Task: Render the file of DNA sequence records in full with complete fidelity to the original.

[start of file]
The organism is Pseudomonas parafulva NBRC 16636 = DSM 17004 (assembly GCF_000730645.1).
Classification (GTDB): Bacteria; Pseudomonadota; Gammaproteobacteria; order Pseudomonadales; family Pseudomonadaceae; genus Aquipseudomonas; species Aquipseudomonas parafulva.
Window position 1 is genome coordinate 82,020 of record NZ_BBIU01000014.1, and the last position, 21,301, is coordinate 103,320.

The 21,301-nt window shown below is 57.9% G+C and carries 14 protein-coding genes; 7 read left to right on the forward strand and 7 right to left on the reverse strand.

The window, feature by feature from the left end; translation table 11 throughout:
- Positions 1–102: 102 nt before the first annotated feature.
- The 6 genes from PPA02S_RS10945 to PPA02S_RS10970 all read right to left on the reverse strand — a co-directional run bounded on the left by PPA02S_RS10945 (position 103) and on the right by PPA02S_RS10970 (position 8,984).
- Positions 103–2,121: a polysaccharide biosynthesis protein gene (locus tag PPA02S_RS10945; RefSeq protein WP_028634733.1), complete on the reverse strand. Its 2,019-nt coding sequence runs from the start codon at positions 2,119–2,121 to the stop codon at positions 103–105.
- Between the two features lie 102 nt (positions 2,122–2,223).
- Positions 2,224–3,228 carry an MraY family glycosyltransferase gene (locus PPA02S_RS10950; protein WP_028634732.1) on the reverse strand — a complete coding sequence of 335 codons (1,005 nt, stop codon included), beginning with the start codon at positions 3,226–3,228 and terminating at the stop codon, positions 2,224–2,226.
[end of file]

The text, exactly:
The organism is Pseudomonas parafulva NBRC 16636 = DSM 17004 (assembly GCF_000730645.1).
Classification (GTDB): Bacteria; Pseudomonadota; Gammaproteobacteria; order Pseudomonadales; family Pseudomonadaceae; genus Aquipseudomonas; species Aquipseudomonas parafulva.
Window position 1 is genome coordinate 82,020 of record NZ_BBIU01000014.1, and the last position, 21,301, is coordinate 103,320.

The 21,301-nt window shown below is 57.9% G+C and carries 14 protein-coding genes; 7 read left to right on the forward strand and 7 right to left on the reverse strand.

The window, feature by feature from the left end; translation table 11 throughout:
- Positions 1–102: 102 nt before the first annotated feature.
- The 6 genes from PPA02S_RS10945 to PPA02S_RS10970 all read right to left on the reverse strand — a co-directional run bounded on the left by PPA02S_RS10945 (position 103) and on the right by PPA02S_RS10970 (position 8,984).
- Positions 103–2,121: a polysaccharide biosynthesis protein gene (locus tag PPA02S_RS10945; RefSeq protein WP_028634733.1), complete on the reverse strand. Its 2,019-nt coding sequence runs from the start codon at positions 2,119–2,121 to the stop codon at positions 103–105.
- Between the two features lie 102 nt (positions 2,122–2,223).
- Positions 2,224–3,228 carry an MraY family glycosyltransferase gene (locus PPA02S_RS10950; protein WP_028634732.1) on the reverse strand — a complete coding sequence of 335 codons (1,005 nt, stop codon included), beginning with the start codon at positions 3,226–3,228 and terminating at the stop codon, positions 2,224–2,226.